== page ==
The much anticipated amendments to the Privacy Act 1988 (Cth) (“the Privacy Act”) are set to come into effect on 12 March 2014.
That’s less than a month away.
Are you ready for these changes? If not, there are some questions you may wish to ask of yourself, your business or your agency:-
Does, and will, the Privacy Act apply to me?
The Privacy Act applies to personal information. Personal information is defined as information or an opinion about an identified individual or an individual who is reasonably identifiable, whether the information or opinion is true or not and whether the information or opinion is recorded in a material form or not.
Further, if you were subject to the requirements of the Privacy Act prior to 12 March 2014, then you will continue to be under the purview of the amended Privacy Act.
That is, the Privacy Act covers any private sector business that has a turnover of greater than $3 million or handles personal information for a benefit, service or advantage or handles health or sensitive information.
Most Commonwealth agencies will fall under the Privacy Act as well as all credit providers and credit reporting agencies.
What will be changing under the Privacy Act come 12 March 2014?
Most of the changes to the Privacy Act are in relation to streamlining the previous legislation as well as focusing on stricter liabilities for mishandling personal information.
The Australian Privacy Principles (or APPs) take over from the National Privacy Principles and Information Privacy Principles which previously applied to businesses and agencies respectively. The APPs have some stricter obligations which include:-
- Requiring a business or an agency to allow an individual to use a pseudonym when dealing with them;
- Requiring a business or an agency to de-identify unsolicited information under certain circumstances;
- Providing notification about particular off-shore disclosures of information and placing liability upon the business or agency regarding the accountability of the overseas recipient in any actions that the overseas recipient may do that would breach the APPs;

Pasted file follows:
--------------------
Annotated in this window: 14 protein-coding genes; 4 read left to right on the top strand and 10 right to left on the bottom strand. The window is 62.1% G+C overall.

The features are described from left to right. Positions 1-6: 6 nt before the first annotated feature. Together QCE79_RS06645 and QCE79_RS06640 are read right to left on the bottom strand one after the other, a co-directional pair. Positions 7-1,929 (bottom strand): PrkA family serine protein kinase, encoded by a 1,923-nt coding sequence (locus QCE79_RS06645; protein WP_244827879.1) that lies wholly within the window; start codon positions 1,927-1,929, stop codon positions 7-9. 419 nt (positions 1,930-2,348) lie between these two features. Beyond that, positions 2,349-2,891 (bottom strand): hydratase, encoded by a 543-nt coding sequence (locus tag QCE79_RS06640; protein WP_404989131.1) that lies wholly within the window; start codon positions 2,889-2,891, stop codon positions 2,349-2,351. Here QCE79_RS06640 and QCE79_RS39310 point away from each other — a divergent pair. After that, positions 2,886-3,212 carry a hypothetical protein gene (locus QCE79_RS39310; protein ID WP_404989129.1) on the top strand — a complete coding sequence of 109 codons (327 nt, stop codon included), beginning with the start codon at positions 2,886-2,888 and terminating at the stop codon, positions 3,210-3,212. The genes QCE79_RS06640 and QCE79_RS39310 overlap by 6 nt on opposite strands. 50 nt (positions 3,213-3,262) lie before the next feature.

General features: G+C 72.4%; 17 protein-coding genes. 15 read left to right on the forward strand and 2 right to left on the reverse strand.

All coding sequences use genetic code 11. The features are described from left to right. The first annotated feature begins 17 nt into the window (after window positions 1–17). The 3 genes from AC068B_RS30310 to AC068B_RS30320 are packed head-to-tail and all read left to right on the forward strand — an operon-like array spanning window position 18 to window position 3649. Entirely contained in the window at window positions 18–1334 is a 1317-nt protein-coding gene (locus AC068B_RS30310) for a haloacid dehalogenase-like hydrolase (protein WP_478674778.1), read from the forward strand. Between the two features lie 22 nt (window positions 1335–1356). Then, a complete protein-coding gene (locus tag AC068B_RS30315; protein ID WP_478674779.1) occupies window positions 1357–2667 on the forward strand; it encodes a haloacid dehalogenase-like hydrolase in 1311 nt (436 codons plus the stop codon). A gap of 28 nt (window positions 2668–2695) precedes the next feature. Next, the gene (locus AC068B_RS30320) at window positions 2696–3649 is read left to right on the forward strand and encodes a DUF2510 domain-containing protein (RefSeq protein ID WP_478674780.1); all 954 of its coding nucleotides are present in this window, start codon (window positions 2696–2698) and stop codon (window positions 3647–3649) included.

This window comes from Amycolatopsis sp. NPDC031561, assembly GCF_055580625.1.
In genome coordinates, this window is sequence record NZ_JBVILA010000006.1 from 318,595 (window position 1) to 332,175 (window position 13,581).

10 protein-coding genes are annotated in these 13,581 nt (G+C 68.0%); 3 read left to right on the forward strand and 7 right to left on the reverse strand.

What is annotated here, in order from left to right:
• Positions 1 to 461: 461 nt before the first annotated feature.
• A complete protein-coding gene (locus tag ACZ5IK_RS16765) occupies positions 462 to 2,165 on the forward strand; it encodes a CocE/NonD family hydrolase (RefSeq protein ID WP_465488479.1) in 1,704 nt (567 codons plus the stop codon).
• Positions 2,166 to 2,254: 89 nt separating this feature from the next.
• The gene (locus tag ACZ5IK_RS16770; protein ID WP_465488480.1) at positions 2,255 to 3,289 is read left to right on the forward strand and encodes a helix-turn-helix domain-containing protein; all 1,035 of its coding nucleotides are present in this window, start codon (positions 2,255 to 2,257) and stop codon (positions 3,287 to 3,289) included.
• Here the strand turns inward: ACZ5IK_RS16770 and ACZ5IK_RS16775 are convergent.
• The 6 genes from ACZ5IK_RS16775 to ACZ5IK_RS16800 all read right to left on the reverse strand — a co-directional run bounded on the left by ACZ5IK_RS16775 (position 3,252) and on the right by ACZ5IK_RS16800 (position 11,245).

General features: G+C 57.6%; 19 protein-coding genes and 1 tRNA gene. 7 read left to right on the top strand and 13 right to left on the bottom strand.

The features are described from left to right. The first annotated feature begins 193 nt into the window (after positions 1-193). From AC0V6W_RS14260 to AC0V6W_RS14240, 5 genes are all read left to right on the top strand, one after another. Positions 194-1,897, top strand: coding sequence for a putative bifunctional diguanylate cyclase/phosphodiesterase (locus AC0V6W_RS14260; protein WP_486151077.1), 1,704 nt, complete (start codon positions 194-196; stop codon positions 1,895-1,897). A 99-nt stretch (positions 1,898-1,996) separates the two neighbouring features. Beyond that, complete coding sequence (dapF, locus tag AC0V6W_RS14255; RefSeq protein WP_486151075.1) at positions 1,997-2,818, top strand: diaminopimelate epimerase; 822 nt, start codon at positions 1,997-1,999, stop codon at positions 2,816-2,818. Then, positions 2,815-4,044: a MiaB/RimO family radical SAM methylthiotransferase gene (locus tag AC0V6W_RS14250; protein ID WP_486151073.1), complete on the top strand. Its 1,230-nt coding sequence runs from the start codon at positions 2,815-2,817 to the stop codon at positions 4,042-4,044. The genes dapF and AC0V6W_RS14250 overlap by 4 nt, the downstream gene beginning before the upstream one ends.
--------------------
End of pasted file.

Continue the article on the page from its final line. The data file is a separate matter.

- Providing prescriptive obligations to take steps to protect information collected from misuse, interference and loss, modification and disclosure.
- Credit reporting has also been overhauled under the Privacy Act with some changes including:-
- Allowing for more comprehensive and positive credit reporting;
- A simplified and enhanced correction and complaint process;
- Civil penalties for breaches of certain credit reporting provisions;
- Providing greater protection for individuals to access and correct credit related personal information held by credit reporting businesses.
Also, the new obligations provided under the Privacy Act come with enhanced powers provided to the Information Commissioner. There may be fines of up to $1.7 million for businesses for repeated and aggravated breaches. Individuals who breach obligations repeatedly can be fined up to $340,000.00.
What should I do now?
The date for the Privacy Act and its new obligations to come into effect is fast approaching, being 12 March 2014.
You should immediately conduct an assessment of your current privacy and information protection regime in order to ascertain where your business or agency complies or lacks with respect to the new obligations.
Further, you should seek legal advice to consider the implications of these changes upon your business or agency. The monetary penalty, new investigative powers and potential damage to business reputation will no doubt prompt a thorough investigation and consideration on how the changes to the Privacy Act affect your business or agency and how best you can protect the personal information you collect and utilise.